In response to the Report's recommendations, released by District Attorney Stacy Parks Miller on December 15, 2017, on March 27, 2018, "The Timothy J. Piazza Anti-Hazing Law" was unanimously approved by the Pennsylvania State Senate Judiciary Committee. Pennsylvania Senate Majority Leader Jake Corman (Republican, Benner Township) and Piazza's parents, Jim and Evelyn Piazza, introduced the bill on March 23, 2018, at the courthouse in Bellefonte.
The bill would create tiers for hazing. Hazing resulting in serious bodily injury or death would be a third-degree felony, which could include fines of up to $15,000 and imprisonment up to seven years. Hazing resulting in bodily injury would be a third-degree misdemeanor, which could include fines of up to $2,500 and imprisonment up to one year. Other hazing would be a summary offense. The bill would also establish "organizational" and "institutional" hazing categories.
"The bill has been carefully crafted because we want this to be a model for changing anti-hazing laws nationwide," Corman said. "My intent with this legislation is clear – to prevent death or serious injury due to hazing so that families, such as Tim's, never experience tragedies like this ever again."
The anti-hazing legislation was subsequently submitted for consideration in the full state Senate.
On April 18, 2018, the Pennsylvania State Senate unanimously passed the bill, which would make hazing in fraternities a third-degree felony in cases of serious injury or death, and could allow universities to seize offending Greek organizations' houses.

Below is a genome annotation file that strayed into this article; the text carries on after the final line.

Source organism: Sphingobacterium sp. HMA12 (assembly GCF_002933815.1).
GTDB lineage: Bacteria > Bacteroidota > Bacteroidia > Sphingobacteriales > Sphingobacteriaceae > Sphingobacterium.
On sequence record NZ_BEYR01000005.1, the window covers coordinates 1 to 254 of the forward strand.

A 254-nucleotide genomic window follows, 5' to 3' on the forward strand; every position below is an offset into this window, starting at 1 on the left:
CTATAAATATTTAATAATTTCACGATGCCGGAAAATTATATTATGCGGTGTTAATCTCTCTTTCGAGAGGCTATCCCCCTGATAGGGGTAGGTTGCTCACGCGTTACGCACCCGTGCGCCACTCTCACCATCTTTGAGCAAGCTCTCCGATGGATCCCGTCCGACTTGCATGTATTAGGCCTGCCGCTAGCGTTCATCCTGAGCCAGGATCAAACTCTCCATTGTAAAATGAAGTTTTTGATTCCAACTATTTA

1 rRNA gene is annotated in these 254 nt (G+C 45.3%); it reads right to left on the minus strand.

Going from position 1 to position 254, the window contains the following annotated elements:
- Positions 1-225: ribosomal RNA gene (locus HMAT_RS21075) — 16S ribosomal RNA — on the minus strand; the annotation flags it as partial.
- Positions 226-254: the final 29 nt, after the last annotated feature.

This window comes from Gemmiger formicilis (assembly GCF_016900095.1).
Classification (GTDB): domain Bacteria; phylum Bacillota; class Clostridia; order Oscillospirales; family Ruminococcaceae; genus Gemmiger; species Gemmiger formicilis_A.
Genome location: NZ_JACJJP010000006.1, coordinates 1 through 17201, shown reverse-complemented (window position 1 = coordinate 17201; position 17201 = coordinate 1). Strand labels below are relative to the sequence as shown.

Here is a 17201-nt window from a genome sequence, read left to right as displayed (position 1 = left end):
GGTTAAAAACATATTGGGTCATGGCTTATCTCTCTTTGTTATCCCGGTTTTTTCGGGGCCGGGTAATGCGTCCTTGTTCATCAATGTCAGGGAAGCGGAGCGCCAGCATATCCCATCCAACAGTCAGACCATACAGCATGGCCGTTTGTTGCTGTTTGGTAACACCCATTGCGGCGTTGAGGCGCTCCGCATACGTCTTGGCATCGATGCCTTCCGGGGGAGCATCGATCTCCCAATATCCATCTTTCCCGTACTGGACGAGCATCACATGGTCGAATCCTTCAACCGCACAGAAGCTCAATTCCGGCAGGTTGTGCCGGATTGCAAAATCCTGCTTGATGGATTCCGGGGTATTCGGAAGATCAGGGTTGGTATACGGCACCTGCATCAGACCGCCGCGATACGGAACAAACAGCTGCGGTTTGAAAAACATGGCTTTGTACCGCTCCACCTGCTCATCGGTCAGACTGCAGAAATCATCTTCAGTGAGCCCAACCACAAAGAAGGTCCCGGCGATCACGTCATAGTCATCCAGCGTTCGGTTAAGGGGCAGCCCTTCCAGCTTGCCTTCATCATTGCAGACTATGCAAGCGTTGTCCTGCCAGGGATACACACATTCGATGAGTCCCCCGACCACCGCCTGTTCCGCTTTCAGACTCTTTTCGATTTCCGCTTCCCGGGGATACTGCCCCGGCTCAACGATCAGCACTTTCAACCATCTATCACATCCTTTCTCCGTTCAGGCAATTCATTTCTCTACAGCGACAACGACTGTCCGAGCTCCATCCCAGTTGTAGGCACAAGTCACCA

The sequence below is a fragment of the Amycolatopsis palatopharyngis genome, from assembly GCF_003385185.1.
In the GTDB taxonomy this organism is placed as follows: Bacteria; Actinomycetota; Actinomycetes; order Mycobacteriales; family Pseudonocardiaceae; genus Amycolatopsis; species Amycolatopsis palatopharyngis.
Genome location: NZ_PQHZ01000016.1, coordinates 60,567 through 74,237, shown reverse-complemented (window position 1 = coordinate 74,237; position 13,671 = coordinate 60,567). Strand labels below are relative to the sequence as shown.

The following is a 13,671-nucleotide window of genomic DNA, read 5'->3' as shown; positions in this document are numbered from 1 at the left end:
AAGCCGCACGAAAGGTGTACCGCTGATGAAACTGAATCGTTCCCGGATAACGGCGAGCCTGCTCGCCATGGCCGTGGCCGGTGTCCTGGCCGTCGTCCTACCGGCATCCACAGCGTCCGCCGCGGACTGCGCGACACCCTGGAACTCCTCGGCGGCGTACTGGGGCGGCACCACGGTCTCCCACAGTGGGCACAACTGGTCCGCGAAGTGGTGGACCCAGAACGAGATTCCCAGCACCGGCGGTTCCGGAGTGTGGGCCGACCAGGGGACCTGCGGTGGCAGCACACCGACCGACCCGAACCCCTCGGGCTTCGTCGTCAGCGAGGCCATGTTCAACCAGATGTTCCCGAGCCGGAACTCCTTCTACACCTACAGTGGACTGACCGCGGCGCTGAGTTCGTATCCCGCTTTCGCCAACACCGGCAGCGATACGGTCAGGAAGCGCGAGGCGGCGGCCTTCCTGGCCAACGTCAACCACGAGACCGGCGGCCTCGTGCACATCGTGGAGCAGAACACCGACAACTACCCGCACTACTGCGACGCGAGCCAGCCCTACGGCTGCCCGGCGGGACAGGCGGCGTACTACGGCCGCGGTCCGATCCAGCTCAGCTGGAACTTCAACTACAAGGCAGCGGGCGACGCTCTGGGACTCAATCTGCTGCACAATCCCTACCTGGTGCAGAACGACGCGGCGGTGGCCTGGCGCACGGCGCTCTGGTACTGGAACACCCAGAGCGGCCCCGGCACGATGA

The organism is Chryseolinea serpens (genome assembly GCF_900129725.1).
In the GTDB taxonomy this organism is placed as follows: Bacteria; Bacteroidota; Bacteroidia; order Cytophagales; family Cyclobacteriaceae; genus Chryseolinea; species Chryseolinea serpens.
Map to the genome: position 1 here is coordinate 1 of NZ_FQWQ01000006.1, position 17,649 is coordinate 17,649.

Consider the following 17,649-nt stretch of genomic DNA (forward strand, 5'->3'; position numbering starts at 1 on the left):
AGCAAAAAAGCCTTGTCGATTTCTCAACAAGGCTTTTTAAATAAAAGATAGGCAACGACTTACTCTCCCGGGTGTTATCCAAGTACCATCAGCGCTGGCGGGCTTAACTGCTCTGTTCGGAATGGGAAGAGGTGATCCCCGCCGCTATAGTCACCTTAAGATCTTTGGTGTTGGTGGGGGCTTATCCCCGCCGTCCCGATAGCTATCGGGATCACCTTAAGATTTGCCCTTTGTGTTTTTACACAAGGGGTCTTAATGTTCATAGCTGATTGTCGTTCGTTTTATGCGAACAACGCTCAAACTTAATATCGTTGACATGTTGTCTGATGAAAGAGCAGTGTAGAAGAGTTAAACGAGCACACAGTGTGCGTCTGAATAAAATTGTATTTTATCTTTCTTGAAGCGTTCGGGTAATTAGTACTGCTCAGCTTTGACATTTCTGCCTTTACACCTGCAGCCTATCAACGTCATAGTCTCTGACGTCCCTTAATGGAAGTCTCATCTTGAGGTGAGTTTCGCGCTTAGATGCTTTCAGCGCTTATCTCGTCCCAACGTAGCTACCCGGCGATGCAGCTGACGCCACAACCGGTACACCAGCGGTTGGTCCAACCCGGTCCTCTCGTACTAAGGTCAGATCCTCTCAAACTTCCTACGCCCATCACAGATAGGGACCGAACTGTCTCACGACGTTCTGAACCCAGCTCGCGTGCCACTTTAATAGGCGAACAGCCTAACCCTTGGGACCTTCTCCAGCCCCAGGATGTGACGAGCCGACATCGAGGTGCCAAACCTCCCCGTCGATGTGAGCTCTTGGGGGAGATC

The law is sponsored by Republican Senate Majority Leader and 34th Senatorial District Rep. Jake Corman, who worked with Tim Piazza's family to create the bill. It defines hazing as coercing an individual to participate in any illegal activity in order to join a social group, including the use of drugs and alcohol to inflict physical or emotional harm or the use of other forces such as "whipping, beating ... or extreme embarrassment".
Lawmakers named the anti-hazing legislation after Timothy Piazza.
Kordel Davis led a Hazing Prevention tour in the Fall of 2019 entitled “One Night a Pledge.”
Penn State settled with the Piazza family to avoid further civil litigation.
Tim Bream, the Penn State Nittany Lions football Head Athletic Trainer, attempted to sue Penn State for wrongful termination but the judge ruled against him, citing prescription drugs being stolen right out of his work desk. In March 2021, Bream sued Penn State a second time claiming the university violated his contract and created “intolerable” working conditions as a result of his role in the Beta Theta Pi house.
- Timothy John Piazza